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Cambridge Lean Coffee (Hiccupps)

On December 15, 2016, in Syndicated, by Association for Software Testing
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This month’s Lean Coffee was hosted by Cambridge Consultants. Here’s some brief, aggregated comments and questions  on topics covered by the group I was in.

How to get work in testing having been a developer for 25 years?

  • The questioner is an experienced developer/consultant who consistently sees “poor quality” development.
  • You don’t need a formal background; it’s possible to learn testing on the job.
  • The job market seems to be about ‘technical testers’ these days, so a developer could be suited to it.
  • Are you applying for roles and being rejected. (Not yet; this is a recent idea.)
  • What do you mean by testing? (“Separation of concerns, loose coupling, SOLID, good requirements. Unit testing is just there for the taking … you just do it.”)
  • They sound like full life-cycle or architectural ideas that might enable testing or reduce the need for it? (“Yes.”)
  • Think about what motivates the person you’re pitching to. What do they care about? Ask what they’re worried about, the risks they perceive.
  • Testing is a stigma for some people.
  • Perhaps don’t try to sell testing, so much as the value that testing can bring.
  • Testing for its own sake is tedious.
  • What is the context that you’re trying to sell testing into?
  • In some cases, testing might be the wrong thing to suggest. For example a startup might need to move fast to get to market.
  • Remember that it doesn’t matter how valuable testing is to you, the key is how valuable it is to them.

Test Managers must have been testers.

  • Are we talking about technical management or line management? (The questioner was more interested in line management.)
  • Other things being equal, I’d rather have a good people manager than a tester as a manager.
  • Testers will benefit from access to someone with technical knowledge, if not their manager.
  • A good manager can give the value proposition from the company perspective. Someone focused on testing might not do that so well.
  • A good line manager understands your needs and helps you through challenges in all areas (not just your discipline).
  • A non-testing manager can offer a useful alternative perspective, force you to speak in plain language.
  • A non-testing manager might not understand the value that you’ve given on projects (and does salary review, appraisal etc) but a good manager will ask relevant people for that feedback.
  • What’s the best thing a manager has done/does for you?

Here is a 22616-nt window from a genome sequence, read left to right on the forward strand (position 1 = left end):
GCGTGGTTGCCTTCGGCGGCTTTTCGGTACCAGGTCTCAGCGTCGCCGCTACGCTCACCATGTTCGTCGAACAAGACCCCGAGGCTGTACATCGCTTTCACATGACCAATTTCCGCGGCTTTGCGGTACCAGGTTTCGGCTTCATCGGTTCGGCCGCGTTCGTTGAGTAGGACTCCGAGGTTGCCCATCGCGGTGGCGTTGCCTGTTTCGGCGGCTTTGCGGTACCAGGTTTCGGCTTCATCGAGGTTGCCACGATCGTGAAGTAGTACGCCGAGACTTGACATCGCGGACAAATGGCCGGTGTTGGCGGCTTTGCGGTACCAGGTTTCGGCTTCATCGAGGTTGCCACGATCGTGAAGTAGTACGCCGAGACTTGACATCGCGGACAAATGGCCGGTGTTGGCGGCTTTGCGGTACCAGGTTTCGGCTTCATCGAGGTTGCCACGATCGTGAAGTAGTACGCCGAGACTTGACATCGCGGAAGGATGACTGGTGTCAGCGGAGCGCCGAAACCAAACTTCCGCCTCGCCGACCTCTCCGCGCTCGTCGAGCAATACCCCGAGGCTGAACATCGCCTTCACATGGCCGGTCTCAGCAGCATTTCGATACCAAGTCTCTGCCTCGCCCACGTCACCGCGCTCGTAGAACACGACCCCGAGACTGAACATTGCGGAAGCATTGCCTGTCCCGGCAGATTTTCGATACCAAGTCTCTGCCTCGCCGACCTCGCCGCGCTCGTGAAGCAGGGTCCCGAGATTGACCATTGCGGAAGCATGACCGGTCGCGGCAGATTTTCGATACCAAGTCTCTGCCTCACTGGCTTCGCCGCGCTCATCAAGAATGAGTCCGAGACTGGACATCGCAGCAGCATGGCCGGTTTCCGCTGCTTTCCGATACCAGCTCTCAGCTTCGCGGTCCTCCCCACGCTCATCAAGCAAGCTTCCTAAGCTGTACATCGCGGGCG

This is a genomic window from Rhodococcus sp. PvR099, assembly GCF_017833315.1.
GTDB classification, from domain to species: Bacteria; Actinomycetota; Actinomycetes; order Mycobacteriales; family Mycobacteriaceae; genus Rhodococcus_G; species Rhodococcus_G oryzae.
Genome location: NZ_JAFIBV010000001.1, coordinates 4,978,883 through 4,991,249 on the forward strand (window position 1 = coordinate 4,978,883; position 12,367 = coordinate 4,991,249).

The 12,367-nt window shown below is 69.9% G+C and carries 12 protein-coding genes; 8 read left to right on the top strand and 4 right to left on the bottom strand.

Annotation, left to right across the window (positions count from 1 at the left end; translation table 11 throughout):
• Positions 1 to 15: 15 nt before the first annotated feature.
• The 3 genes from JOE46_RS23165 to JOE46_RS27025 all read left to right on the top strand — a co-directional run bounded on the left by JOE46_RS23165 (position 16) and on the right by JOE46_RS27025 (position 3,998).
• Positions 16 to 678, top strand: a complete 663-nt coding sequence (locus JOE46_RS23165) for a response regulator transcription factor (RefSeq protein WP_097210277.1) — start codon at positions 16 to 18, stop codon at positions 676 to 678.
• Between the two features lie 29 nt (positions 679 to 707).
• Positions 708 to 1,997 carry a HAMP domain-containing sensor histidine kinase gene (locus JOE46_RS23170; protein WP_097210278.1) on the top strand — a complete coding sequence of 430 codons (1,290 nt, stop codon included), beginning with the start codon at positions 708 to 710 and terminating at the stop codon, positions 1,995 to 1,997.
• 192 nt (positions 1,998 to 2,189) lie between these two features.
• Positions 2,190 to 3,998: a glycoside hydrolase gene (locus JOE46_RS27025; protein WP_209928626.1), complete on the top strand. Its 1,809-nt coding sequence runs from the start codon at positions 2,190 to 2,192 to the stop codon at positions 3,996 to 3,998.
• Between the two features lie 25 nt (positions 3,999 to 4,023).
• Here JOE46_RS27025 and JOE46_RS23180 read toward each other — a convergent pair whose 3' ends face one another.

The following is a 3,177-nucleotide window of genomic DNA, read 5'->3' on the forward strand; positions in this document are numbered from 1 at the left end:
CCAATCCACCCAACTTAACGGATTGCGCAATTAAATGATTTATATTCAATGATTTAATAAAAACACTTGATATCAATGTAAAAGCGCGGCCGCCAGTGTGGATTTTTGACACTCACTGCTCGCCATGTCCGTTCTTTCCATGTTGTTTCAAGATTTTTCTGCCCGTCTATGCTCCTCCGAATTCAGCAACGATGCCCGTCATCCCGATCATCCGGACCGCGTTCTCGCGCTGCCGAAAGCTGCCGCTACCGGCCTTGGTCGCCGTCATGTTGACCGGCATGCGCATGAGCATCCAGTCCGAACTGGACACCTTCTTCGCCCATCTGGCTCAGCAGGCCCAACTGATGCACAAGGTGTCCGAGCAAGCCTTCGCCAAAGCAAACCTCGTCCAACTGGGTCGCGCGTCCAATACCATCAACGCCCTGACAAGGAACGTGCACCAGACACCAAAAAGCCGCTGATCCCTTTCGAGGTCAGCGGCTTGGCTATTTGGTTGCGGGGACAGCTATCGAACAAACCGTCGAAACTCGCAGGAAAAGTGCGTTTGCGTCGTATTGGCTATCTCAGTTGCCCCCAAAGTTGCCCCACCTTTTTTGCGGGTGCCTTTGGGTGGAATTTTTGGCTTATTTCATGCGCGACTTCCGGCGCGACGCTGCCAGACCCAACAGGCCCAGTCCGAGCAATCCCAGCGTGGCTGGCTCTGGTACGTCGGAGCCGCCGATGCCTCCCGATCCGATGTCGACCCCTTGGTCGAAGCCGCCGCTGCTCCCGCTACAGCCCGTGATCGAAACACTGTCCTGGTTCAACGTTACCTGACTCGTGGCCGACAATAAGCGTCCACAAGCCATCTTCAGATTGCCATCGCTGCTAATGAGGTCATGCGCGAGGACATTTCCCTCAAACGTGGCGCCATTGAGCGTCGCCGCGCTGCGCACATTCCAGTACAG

• … (non-tester) pushed me to develop myself; in particular he saw that I could benefit from public speaking experience.
  • … (non-tester) trusts me to get on with stuff – but asks me hard questions
  • … (tester) supported me; gave me time to learn
  • … (tester) defended me from company crap and allowed me to do good work that needed doing
  • Can we differentiate people who see value in testing and in testers?
  • Line management is about people not activities.

How detailed should exploratory testing be?

  • The questioner has been accused of going “too deep” when testing, after finding bugs outside the mission scope.
  • ET is about learning the product; about iterating, debriefing and focusing.
  • Look at Explore It!
  • Sometimes the mission is “I just want you to check the feature”.
  • Sometimes people don’t want to hear about bugs because they might e.g. stop the product shipping.
  • Sometimes people assume that “I found a bug” means “you must fix the bug I found”.
  • Are there other things that you could have done that would have been more valuable?
  • What did your accusers expect from you?
Edit: Katrina Clokie followed up on this question in The Testing Pendulum: Finding balance in exploration.

We can’t find all the bugs, so which ones shouldn’t we look for? How?

  • Think about the cost to the organisation if an issue comes to light. What do the stakeholders care about?
  • Quality is in the eye of the stakeholder.
  • Don’t look for the bugs that the customer is likely to find.
  • You shouldn’t look for the cases that aren’t important.
  • Is that very practical advice? How do you know?
  • Yes, it is practical advice, it can force you to think about or find out which are the important cases.
  • … for example, performance is not important, so we won’t look for bugs there.
  • … which isn’t to say we won’t find them in passing, of course.
  • But testing is a way to uncover the things that are important.
  • … ideally it will be a continual dialogue with stakeholders which focuses the investigation.
  • If you’re not going to do anything with the information, then don’t look for it. There’s no value in reporting if no action will result.
  • But sometimes the aggregation of bugs in an area is itself significant, e.g. one typo on a page vs 300 typos on every page.
  • That’s an interesting negative (“shouldn’t”) because normally we focus on the things we are doing or should do.
  • Isn’t the premise here questionable? Do testers really generally go out looking for specific bugs?
  • Perhaps testers will be focusing more on the areas of potential risk and ways in which those risks might be exposed?
  • But you might know of, say, a repeated anti-pattern within the development team that you would look for explicitly.
Edit: Me and Anders Dinsen followed up this question in What We Found Not Looking for Bugs.
 

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